British Prime Minister Theresa May is being forced to defend her past record as the country’s interior minister, and the political architect of Britain’s counter-terror system, as more details emerge of the three attackers and what security agencies knew about them before their van-and-knife rampage Saturday in the heart of London.
Ahead of Thursday's vote in a snap post-Brexit parliamentary election, which May called with the expectation of securing a landslide victory, the terror attack is undermining the air of dogged competence May carefully crafted as the country's home secretary, a post she held for six years and relinquished on becoming prime minister last year.
Foreign Minister Boris Johnson conceded Tuesday that there were questions to answer about how the three militants slipped through the intelligence net. He was speaking as police named the third attacker as 22-year-old Italian-Moroccan Youssef Zaghba, who was on an Italian watchlist and suspected of being a foreign fighter.
Born in Fez, Morocco, in 1995 to an Italian mother and a Moroccan father, Zaghba was stopped by Italian police at the Bologna airport on March 15 of last year after arousing suspicions he was going to join the Islamic State terror group to fight in Syria.
Italian officials say he had a one-way ticket to Istanbul and was carrying just a small backpack. His cell phone, which was seized, contained jihadist content, including pictures and videos, and he was placed on a watchlist as a suspected foreign fighter. Italian officials say they shared intelligence on him with both the British and Moroccan security agencies.
Lived in Britain
The last few years Zaghba lived in Britain, where he worked on and off at a restaurant and a hotel near Regents Park, traveling back and forth to visit his mother, who lives in Bologna.
The naming of the third Islamic militant came after it emerged earlier Tuesday that the ringleader of Saturday’s attack, 27-year-old British-Pakistani Khuram Shazad Butt worked for a man accused of helping to train the Islamic extremists responsible for the July 7, 2005 underground train bombings in London, Britain’s first Islamist suicide attack. Fifty-two people were killed across Britain’s capital in the coordinated strike and more than 700 others were injured.
Counterterror analysts say they are surprised that Butt remained a "low priority" for the security services despite his close connections to Sajeel Shahid, a 41-year-old who ran an all-Muslin gym in east London and was named in a New York court case as having helped to set up weapons training in Pakistan for the July 7 suicide bombers.
“It was a blunder to have downgraded the terror threat in Britain so quickly after the Manchester bombing,” said Olivier Guitta, managing director at GlobalStrat, a security and geopolitical risk firm. He says with election campaigning under way coinciding with Ramadan, the Muslim holy month, the chances of attacks were always high.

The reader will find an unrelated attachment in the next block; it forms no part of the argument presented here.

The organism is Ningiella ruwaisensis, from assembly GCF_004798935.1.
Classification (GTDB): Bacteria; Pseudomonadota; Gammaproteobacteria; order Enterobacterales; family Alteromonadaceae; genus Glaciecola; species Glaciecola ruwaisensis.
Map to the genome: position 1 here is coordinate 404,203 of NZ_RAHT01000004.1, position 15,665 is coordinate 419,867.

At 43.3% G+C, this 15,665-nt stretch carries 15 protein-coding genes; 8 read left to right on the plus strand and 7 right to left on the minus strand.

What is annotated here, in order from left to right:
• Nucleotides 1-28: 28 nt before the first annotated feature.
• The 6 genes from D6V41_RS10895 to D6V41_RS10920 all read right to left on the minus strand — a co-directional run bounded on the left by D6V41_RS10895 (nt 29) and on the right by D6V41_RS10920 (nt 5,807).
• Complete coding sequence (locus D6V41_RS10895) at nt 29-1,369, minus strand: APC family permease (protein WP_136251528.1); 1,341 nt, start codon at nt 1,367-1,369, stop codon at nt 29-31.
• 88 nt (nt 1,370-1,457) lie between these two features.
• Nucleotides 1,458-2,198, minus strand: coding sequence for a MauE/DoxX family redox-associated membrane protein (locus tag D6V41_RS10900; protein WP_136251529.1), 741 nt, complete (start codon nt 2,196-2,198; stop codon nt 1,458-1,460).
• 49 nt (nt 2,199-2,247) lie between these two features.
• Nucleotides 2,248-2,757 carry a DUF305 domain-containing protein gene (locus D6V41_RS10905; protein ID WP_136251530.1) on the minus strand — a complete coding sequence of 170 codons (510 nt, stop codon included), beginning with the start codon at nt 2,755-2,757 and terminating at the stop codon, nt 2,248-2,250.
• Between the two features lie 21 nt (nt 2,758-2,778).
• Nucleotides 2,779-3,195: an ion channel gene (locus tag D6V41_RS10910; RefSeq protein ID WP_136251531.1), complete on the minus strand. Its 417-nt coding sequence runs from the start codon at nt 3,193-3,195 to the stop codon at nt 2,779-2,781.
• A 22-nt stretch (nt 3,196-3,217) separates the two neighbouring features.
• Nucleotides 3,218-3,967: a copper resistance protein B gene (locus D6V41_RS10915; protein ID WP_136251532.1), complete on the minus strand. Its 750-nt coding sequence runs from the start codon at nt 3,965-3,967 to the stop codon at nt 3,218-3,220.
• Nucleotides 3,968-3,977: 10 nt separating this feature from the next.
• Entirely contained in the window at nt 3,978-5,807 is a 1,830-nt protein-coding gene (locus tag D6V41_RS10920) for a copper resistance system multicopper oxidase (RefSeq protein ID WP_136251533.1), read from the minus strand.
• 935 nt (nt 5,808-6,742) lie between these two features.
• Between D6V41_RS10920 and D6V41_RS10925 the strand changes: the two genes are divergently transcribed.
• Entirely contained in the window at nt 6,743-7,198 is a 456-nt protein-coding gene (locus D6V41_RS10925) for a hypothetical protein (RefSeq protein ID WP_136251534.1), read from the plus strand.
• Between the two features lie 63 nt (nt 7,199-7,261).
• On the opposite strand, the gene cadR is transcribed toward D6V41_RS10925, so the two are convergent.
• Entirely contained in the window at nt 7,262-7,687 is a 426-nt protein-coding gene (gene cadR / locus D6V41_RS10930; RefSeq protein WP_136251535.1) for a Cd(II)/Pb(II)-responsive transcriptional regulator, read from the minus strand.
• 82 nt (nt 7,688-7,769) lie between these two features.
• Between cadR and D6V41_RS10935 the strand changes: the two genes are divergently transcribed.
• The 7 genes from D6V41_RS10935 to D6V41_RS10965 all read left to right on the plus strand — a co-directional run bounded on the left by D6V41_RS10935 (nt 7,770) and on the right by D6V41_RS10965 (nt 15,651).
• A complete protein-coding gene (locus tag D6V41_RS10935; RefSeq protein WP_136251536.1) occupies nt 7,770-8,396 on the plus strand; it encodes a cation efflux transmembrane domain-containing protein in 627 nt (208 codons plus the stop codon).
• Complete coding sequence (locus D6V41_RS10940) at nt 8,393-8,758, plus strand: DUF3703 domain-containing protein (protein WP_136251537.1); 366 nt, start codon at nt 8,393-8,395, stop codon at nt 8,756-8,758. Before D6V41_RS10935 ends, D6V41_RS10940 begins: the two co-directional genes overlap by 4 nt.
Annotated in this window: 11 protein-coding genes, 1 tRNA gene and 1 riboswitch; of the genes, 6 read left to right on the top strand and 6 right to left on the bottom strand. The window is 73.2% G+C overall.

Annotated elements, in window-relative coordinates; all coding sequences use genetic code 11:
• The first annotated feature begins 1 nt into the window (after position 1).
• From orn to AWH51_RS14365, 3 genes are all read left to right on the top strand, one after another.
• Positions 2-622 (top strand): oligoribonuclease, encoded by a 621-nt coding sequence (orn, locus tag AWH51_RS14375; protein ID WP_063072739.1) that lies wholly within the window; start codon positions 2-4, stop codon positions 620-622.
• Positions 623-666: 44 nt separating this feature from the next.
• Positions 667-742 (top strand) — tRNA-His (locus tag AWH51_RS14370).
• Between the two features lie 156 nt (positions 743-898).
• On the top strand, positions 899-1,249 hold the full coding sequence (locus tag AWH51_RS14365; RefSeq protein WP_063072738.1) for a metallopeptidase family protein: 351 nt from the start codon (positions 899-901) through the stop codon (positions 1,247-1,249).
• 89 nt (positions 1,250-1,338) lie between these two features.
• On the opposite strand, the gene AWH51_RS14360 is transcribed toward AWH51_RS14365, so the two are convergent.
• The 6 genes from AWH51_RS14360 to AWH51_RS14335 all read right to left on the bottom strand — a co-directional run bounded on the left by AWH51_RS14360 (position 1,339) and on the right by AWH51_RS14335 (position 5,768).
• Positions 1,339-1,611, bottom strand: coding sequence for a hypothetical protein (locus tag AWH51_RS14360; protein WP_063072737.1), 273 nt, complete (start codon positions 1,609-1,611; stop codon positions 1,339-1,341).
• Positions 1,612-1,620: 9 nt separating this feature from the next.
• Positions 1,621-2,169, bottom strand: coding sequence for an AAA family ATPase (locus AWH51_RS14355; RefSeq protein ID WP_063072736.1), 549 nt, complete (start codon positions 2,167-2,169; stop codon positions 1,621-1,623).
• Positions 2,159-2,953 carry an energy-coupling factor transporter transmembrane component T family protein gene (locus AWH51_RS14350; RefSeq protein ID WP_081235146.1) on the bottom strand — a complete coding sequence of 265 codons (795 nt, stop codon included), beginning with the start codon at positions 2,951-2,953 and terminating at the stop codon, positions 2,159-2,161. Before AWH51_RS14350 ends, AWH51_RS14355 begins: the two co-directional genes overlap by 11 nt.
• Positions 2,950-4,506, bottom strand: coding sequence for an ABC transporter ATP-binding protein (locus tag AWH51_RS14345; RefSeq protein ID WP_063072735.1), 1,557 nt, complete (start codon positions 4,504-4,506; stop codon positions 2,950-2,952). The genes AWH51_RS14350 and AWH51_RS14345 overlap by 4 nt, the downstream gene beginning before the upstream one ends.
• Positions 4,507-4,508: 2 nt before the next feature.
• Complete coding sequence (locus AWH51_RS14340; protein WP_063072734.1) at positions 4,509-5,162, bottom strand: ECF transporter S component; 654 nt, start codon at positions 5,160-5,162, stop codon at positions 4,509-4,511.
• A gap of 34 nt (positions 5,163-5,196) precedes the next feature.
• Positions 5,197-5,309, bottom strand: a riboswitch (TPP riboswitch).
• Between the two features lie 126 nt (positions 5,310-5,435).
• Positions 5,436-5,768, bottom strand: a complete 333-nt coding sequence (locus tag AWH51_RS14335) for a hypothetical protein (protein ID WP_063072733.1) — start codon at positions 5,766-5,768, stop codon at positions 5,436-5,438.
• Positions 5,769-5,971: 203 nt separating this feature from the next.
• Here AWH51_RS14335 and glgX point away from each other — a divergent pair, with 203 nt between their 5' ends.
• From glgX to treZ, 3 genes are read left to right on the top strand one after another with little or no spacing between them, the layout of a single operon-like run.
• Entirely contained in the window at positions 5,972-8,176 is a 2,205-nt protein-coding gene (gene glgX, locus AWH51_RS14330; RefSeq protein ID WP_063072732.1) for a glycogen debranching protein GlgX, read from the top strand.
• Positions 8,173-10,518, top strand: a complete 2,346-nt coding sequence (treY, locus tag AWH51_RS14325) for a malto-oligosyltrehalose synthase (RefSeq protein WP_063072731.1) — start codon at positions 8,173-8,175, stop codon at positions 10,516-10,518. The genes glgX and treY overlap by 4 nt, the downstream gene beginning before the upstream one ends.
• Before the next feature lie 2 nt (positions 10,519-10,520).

Guitta, who has advised government in the past on counterterrorism, said, “No one should be surprised by the terrorism wave and which is linked to a policy of laissez-faire policy toward extremists.”
The main charge leveled against May by Labour politicians and the leaders of the country’s smaller parties is the large cuts she introduced on funding for Britain’s police. Those cuts resulted in police personnel being drawn down from 2010 to 2016 by more than 20,000 officers.
Uncertain election impact
On Monday, the opposition parties received support for their criticism from an unlikely quarter. Conservative insider Steve Hilton, the policy guru of former Prime Minister David Cameron, demanded May resign over what he termed “security failures,” which he said led to Saturday’s attack and the bombing of a concert last month in Manchester.
He said May should be “resigning, not seeking re-election.”
Pollsters are wary of predicting how the terrorist attacks — three in the past 10 weeks — will impact the voting on Thursday, but Labour leaders say they have renewed hope at the very least of reducing the ruling Conservative’s majority as they seek to recast their campaign message in the final hours before voting as “investment versus cuts.”
On Sunday, May promised to review Britain's counterterrorism strategy, holding out the prospect of enhanced powers for the security services and longer prison sentences for extremists. May said she wants to take a tougher line with internet providers and social media businesses that allow extremist material on their sites.
She warned there has been “far too much tolerance of extremism” in Britain and promised to step up the fight against Islamist terrorism after the London Bridge attack, saying “enough is enough.”
British counterterror chiefs say that while Butt was investigated in 2015, he was deemed a low risk. According to Assistant Police Commissioner Mark Rowley, he had seen “nothing to show that a poor decision has been made” in 2015 and that police had no evidence Butt was planning anything.
Police, however, confirm they received several warnings from neighbors and associates about Butt.
British police and MI5 set up in 2013 an early warning system, known as Project Danube, to help them spot when low-priority suspects might be re-engaging in violent extremism. That program appears to have failed, say critics, as it did not help them identify Khalid Masood, the militant responsible for the Westminster Bridge attack in March that killed five people. Nor did it alert them to the Manchester Arena bomber, British-Libyan Salman Abedi.